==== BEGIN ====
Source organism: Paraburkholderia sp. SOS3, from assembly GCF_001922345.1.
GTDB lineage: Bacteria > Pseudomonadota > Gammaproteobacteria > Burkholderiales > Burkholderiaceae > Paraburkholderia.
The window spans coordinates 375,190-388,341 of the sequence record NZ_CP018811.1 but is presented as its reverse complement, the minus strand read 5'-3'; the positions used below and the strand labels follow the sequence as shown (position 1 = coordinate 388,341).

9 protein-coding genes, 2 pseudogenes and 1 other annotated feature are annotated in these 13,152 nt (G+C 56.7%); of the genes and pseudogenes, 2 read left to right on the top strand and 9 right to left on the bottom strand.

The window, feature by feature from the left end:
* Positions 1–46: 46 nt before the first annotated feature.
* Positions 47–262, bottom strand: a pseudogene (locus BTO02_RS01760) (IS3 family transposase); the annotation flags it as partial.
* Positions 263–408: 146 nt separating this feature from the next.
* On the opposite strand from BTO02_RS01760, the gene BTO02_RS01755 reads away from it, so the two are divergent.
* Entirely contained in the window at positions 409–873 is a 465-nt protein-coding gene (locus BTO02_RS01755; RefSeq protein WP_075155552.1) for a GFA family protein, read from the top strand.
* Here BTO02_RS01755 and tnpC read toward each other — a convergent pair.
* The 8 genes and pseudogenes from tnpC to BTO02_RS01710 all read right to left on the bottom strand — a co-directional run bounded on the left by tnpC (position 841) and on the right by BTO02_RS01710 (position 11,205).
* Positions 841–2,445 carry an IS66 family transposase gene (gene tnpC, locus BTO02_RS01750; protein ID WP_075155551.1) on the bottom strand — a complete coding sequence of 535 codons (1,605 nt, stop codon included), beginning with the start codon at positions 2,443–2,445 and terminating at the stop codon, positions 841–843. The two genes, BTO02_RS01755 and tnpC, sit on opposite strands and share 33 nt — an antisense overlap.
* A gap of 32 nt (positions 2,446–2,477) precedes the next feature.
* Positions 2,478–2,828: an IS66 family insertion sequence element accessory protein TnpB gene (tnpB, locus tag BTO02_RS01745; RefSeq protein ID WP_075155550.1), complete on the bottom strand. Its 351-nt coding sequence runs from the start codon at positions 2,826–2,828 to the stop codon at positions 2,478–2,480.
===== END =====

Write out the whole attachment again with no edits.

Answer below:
Source organism: Paraburkholderia sp. SOS3, from assembly GCF_001922345.1.
GTDB lineage: Bacteria > Pseudomonadota > Gammaproteobacteria > Burkholderiales > Burkholderiaceae > Paraburkholderia.
The window spans coordinates 375,190-388,341 of the sequence record NZ_CP018811.1 but is presented as its reverse complement, the minus strand read 5'-3'; the positions used below and the strand labels follow the sequence as shown (position 1 = coordinate 388,341).

9 protein-coding genes, 2 pseudogenes and 1 other annotated feature are annotated in these 13,152 nt (G+C 56.7%); of the genes and pseudogenes, 2 read left to right on the top strand and 9 right to left on the bottom strand.

The window, feature by feature from the left end:
* Positions 1–46: 46 nt before the first annotated feature.
* Positions 47–262, bottom strand: a pseudogene (locus BTO02_RS01760) (IS3 family transposase); the annotation flags it as partial.
* Positions 263–408: 146 nt separating this feature from the next.
* On the opposite strand from BTO02_RS01760, the gene BTO02_RS01755 reads away from it, so the two are divergent.
* Entirely contained in the window at positions 409–873 is a 465-nt protein-coding gene (locus BTO02_RS01755; RefSeq protein WP_075155552.1) for a GFA family protein, read from the top strand.
* Here BTO02_RS01755 and tnpC read toward each other — a convergent pair.
* The 8 genes and pseudogenes from tnpC to BTO02_RS01710 all read right to left on the bottom strand — a co-directional run bounded on the left by tnpC (position 841) and on the right by BTO02_RS01710 (position 11,205).
* Positions 841–2,445 carry an IS66 family transposase gene (gene tnpC, locus BTO02_RS01750; protein ID WP_075155551.1) on the bottom strand — a complete coding sequence of 535 codons (1,605 nt, stop codon included), beginning with the start codon at positions 2,443–2,445 and terminating at the stop codon, positions 841–843. The two genes, BTO02_RS01755 and tnpC, sit on opposite strands and share 33 nt — an antisense overlap.
* A gap of 32 nt (positions 2,446–2,477) precedes the next feature.
* Positions 2,478–2,828: an IS66 family insertion sequence element accessory protein TnpB gene (tnpB, locus tag BTO02_RS01745; RefSeq protein ID WP_075155550.1), complete on the bottom strand. Its 351-nt coding sequence runs from the start codon at positions 2,826–2,828 to the stop codon at positions 2,478–2,480.